If your baby has gotten to the stage where they’re standing up and taking steps while using furniture (or anything at their eye-level, really) for support, congratulations! Your little one is officially cruising, which means they’re not that far off from walking. But how long after cruising do babies walk? Like with most milestones, it depends on your baby. Everyone is different, and there is no concrete timeline they’ll follow. (If you’re concerned about your baby’s development, reach out to their doctor.)
According to Parents, your baby will start cruising after they learn to pull themselves up to stand, which can happen at around nine to 10 months (after they’ve developed enough strength in their legs and ankles to lift up their torso). Because independent walking can happen anywhere between the nine- to 18-month mark, they might start taking steps on their own as early as a few days after cruising, or several months. If a baby pulls up to stand at 10 months, they may start walking a few days after, or they may not walk for another eight or nine months. Both scenarios are totally normal, but an exact timeline is impossible to define.
Parents reports that a few things can impact when your baby tries to start walking. Bigger babies might take a little longer because they need to develop more strength to stand. And surprisingly, birth order can also make a difference. The magazine reports that babies with older siblings might feel more motivated to walk because they want to “keep up” with their big brother or sister. Also consider asking your doctor to check for an ear infection if your baby isn’t walking by the 16-month mark. According to Dr. Jody L. Jensen, professor of kinesiology at the University of Texas, “An ear infection can throw off a baby’s balance and delay walking.” A baby’s temperament can also make a difference. Some babies are just bigger risk-takers than others and want to start exploring on their feet as soon as possible. Babies who are a little more cautious won’t start walking until they feel confident they won’t fall.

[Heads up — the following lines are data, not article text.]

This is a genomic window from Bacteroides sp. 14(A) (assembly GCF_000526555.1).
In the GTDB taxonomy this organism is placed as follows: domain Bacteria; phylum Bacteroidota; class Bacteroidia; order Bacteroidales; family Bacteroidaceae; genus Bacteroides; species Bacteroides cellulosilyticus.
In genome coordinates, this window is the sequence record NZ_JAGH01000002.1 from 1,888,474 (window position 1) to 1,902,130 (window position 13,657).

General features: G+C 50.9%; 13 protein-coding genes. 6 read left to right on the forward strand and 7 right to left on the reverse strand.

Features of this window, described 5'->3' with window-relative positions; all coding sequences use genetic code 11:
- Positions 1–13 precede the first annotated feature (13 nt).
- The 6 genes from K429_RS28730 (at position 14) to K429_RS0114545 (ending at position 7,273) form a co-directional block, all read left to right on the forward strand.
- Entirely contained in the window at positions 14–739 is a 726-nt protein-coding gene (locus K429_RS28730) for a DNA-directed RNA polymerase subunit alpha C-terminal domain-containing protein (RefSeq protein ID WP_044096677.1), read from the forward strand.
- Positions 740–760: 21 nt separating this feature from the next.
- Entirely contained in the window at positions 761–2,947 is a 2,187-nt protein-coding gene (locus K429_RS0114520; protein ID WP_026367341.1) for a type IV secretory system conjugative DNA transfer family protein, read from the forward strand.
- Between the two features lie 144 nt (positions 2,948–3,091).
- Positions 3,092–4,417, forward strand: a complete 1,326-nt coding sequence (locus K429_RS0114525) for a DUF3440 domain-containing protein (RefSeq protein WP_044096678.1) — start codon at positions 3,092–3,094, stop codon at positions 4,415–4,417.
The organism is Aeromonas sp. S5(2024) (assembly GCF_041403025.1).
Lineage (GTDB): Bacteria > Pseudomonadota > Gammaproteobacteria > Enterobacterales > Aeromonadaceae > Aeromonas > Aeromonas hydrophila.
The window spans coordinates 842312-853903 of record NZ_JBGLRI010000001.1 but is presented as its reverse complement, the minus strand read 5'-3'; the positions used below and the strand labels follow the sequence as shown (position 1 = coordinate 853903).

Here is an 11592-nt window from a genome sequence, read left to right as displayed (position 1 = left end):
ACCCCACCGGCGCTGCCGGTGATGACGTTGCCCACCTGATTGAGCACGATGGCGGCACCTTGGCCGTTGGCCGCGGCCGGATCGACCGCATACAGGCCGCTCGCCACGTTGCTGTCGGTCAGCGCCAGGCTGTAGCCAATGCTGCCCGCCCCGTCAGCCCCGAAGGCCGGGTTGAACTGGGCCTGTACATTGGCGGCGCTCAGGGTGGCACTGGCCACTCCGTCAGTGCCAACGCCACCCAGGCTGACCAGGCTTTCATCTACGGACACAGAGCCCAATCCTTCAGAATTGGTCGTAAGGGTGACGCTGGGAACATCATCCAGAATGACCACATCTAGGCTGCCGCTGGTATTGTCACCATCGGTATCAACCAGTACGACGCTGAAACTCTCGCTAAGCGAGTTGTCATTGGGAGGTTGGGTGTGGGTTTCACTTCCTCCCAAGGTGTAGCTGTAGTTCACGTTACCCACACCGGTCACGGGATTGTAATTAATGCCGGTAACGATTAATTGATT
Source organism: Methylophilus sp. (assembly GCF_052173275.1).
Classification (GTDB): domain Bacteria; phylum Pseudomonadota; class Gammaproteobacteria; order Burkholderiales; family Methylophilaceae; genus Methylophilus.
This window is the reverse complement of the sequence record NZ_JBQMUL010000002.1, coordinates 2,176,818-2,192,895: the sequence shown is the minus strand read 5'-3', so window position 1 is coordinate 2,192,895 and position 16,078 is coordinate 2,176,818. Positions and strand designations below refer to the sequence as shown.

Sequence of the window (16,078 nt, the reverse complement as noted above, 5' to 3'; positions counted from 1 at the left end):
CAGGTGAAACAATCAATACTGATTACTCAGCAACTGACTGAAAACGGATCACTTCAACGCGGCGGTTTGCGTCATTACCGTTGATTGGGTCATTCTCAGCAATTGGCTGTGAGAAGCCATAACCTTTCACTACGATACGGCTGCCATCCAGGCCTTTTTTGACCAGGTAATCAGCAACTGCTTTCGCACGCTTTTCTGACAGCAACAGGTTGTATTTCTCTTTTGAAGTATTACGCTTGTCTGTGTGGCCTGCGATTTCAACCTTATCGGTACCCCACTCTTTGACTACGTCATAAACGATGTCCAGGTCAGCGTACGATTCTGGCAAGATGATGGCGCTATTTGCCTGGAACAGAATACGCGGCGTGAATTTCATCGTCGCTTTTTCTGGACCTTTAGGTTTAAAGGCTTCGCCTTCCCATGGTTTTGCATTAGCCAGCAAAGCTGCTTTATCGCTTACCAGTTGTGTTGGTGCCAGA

If you want to help your cruising baby learn to walk, remember: Patience is key! They’ll take off when they’re ready. But in the meantime, make sure you’re making your space as safe as possible for them. What To Expect suggests lining up stable furniture so they can steady themselves as they go, and baby-proofing any sharp corners where they could potentially hurt themselves. Make sure any shelves are secured tightly to your walls and that any wiring is concealed. Giving them a soft surface on which to land when they fall, like a rug or play mat, can also be helpful.
Push toys can also be a great way to motivate your baby to get on the go by providing support as they exercise their legs, and, according to What To Expect, refine their balance and boost their confidence. However, stay away from walkers. According to the American Academy of Pediatrics, they can delay motor development and even lead to injuries from falling down the stairs or “gaining access to objects that otherwise may have been out of reach.”
Walking is an exciting milestone that, like anything else, takes time. Until then, celebrate every little accomplishment — including cruising! It’ll make them feel proud of themselves and give them the confidence they need to start taking the next (literal) step.
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